AVLON: Clare Sebastian, thank you very much.

All right. The infamous fugitive billionaire known as Fat Leonard is set to appear in federal court today. This is in a notorious case. Leonard Francis now back in U.S. custody, as part of a prisoner swap with Venezuela, for him and nine other Americans.

CNN's Ed Lavandera has more.


ED LAVANDERA, CNN SENIOR NATIONAL CORRESPONDENT (voice-over): The release of ten Americans from Venezuelan custody unfolded so quickly, their families didn't arrive in time to greet them at the San Antonio airfield where six of the ten walked off a plane with U.S. State Department officials who negotiated their release.

SAVOI WRIGHT, RELEASED FROM VENEZUELAN PRISON: Free at last. Free at last. Thank God Almighty, free at last.

LAVANDERA: Savoi Wright was one of the six American detainees who arrived in Texas. Venezuelan authorities arrested him in October. He was wrongfully imprisoned on terrorism charges, and accused of conspiring with political opposition of Venezuelan President Nicolas Maduro.

Wright says he was kidnapped by Venezuelan authorities, and held for ransom.

Did you think you are going to see this day anytime soon?

WRIGHT: I did not know if I would make it out. It is really scary to be in a place where you are used to having freedoms you are locked into a cell, sometimes with four other people, a very tiny cell. And to realize, am I ever going to get out of this?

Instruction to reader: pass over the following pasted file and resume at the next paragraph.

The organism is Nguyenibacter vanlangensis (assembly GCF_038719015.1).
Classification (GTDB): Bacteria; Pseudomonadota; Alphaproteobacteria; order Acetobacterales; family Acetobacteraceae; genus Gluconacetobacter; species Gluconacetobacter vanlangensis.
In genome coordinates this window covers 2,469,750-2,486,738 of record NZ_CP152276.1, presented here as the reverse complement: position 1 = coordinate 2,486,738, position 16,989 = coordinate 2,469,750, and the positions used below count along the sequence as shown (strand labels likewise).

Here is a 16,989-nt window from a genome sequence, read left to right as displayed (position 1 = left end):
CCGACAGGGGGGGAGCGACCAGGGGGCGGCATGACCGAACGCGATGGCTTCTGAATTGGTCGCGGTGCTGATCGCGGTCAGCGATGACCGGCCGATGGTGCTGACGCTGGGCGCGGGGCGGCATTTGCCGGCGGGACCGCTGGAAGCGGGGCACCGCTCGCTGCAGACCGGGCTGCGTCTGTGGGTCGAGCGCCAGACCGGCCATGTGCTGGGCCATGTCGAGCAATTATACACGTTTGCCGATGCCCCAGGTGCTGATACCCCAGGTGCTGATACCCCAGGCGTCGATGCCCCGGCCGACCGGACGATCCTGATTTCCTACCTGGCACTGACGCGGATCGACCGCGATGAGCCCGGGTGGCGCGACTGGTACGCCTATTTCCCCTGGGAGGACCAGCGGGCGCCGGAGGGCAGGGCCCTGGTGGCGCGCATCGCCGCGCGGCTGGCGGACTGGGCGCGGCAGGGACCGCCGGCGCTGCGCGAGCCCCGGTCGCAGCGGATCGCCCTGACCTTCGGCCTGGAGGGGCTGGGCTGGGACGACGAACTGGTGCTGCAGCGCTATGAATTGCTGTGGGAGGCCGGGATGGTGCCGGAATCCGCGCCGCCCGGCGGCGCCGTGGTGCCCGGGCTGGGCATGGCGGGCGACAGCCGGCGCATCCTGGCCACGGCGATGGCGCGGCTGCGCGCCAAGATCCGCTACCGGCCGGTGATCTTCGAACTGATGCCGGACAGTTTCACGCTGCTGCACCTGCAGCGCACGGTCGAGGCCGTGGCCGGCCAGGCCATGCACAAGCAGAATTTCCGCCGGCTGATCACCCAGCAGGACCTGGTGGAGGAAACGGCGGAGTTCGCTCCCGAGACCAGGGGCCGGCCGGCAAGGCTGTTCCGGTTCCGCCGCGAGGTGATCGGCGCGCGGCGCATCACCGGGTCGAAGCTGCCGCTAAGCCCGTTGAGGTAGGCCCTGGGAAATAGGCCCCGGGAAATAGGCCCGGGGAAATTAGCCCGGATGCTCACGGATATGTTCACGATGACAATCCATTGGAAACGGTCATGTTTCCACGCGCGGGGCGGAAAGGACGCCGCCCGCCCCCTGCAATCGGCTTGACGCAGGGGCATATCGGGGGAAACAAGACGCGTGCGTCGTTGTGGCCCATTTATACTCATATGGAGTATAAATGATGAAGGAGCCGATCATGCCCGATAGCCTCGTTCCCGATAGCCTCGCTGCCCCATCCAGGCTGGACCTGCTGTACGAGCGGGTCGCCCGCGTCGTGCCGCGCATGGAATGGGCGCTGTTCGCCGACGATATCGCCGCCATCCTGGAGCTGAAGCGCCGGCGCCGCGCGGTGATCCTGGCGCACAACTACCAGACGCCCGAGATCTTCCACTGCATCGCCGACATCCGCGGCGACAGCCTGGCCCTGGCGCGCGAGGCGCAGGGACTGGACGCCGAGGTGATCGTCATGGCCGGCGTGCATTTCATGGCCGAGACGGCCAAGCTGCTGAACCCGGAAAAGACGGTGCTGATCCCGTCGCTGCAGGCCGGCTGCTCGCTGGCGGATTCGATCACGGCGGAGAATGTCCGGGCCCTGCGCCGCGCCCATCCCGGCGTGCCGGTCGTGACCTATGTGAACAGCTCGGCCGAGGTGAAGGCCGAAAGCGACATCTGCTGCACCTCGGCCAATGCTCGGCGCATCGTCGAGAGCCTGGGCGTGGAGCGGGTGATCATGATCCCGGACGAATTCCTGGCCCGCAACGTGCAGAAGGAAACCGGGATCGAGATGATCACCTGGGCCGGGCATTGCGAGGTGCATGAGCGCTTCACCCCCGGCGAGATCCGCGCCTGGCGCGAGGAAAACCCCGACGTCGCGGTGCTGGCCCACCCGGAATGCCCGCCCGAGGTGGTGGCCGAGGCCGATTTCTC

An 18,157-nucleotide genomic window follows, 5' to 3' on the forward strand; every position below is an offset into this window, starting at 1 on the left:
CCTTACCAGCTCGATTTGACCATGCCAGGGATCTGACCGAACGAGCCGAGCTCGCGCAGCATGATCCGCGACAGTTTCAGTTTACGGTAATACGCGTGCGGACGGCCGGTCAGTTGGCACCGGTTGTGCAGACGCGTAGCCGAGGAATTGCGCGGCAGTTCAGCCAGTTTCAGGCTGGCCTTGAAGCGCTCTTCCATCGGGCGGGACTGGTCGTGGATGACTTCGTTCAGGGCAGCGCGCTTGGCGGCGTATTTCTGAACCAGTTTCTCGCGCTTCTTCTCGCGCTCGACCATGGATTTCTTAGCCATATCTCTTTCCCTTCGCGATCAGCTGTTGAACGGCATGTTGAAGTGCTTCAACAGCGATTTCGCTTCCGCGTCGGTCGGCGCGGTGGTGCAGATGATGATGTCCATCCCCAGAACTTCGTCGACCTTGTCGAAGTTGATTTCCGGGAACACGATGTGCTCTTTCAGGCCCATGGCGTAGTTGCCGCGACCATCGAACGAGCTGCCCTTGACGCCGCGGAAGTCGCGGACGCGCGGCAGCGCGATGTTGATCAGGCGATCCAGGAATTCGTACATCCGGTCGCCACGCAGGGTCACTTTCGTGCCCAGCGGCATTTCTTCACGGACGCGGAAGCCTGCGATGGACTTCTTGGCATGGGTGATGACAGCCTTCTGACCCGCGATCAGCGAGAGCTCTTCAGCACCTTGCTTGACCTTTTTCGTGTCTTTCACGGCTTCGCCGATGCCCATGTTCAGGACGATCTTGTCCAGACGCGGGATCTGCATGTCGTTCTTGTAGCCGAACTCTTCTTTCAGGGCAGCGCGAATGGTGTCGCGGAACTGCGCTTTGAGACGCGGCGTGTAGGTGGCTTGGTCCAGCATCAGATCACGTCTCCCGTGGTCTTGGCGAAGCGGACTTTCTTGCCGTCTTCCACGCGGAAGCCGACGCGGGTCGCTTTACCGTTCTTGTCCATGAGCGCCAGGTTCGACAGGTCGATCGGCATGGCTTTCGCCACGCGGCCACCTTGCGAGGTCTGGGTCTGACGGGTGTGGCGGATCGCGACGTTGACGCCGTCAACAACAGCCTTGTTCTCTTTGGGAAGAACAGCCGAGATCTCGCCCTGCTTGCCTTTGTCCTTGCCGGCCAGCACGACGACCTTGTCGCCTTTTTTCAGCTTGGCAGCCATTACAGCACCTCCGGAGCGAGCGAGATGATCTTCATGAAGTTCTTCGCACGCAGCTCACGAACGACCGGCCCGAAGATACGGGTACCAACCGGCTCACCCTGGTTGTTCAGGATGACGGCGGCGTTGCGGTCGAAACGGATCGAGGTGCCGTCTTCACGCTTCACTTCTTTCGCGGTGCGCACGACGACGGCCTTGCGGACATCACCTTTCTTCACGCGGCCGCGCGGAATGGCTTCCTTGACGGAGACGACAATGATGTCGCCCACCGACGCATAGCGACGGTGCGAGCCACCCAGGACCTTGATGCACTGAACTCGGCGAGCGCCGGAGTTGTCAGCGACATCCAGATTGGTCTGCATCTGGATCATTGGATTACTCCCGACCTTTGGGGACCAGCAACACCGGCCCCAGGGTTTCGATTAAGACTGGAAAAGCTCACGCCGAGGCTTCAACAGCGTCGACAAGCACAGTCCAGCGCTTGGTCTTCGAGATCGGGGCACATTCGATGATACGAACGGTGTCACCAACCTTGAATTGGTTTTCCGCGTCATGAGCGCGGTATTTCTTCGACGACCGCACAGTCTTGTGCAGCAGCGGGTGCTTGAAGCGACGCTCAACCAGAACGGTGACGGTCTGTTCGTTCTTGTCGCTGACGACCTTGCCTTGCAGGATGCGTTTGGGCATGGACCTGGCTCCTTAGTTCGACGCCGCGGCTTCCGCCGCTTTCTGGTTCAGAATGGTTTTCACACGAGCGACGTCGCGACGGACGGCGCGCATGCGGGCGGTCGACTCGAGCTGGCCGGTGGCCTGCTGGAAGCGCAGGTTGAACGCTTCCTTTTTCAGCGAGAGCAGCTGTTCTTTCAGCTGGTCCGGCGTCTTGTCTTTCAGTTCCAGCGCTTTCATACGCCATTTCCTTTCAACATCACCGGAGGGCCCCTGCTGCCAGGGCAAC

LAVANDERA: Roger Carstens is the U.S. government special presidential envoy for hostage affairs, and was part of the extensive team involved in negotiating the prisoner release.

ROGER CARSTENS, SPECIAL PRESIDENTIAL ENVOY FOR HOSTAGE AFFAIRS: We left with everyone right now. There are no more Americans left in Venezuela that are being held in prison facilities.

LAVANDERA: The deal also included the return of the infamously corrupt military contract known as Fat Leonard Francis. Was the mastermind of the largest bribery skinner in U.S. naval history, and has escaped to Venezuela last year after his conviction in 2015. In exchange, the U.S. agreed to return Alex Saab, a close ally of the Venezuelan president who was facing prison time in the U.S. on corruption and money laundering charges.

CARSTENS: If you don't make a hard decision like this, you're basically writing these guys off. Just -- the other side never asked for something easy.

EYVIN HERNANDEZ, RELEASED FROM VENEZUELAN PRISON: I'm incredibly -- incredibly grateful, I'm sorry I can't even speak.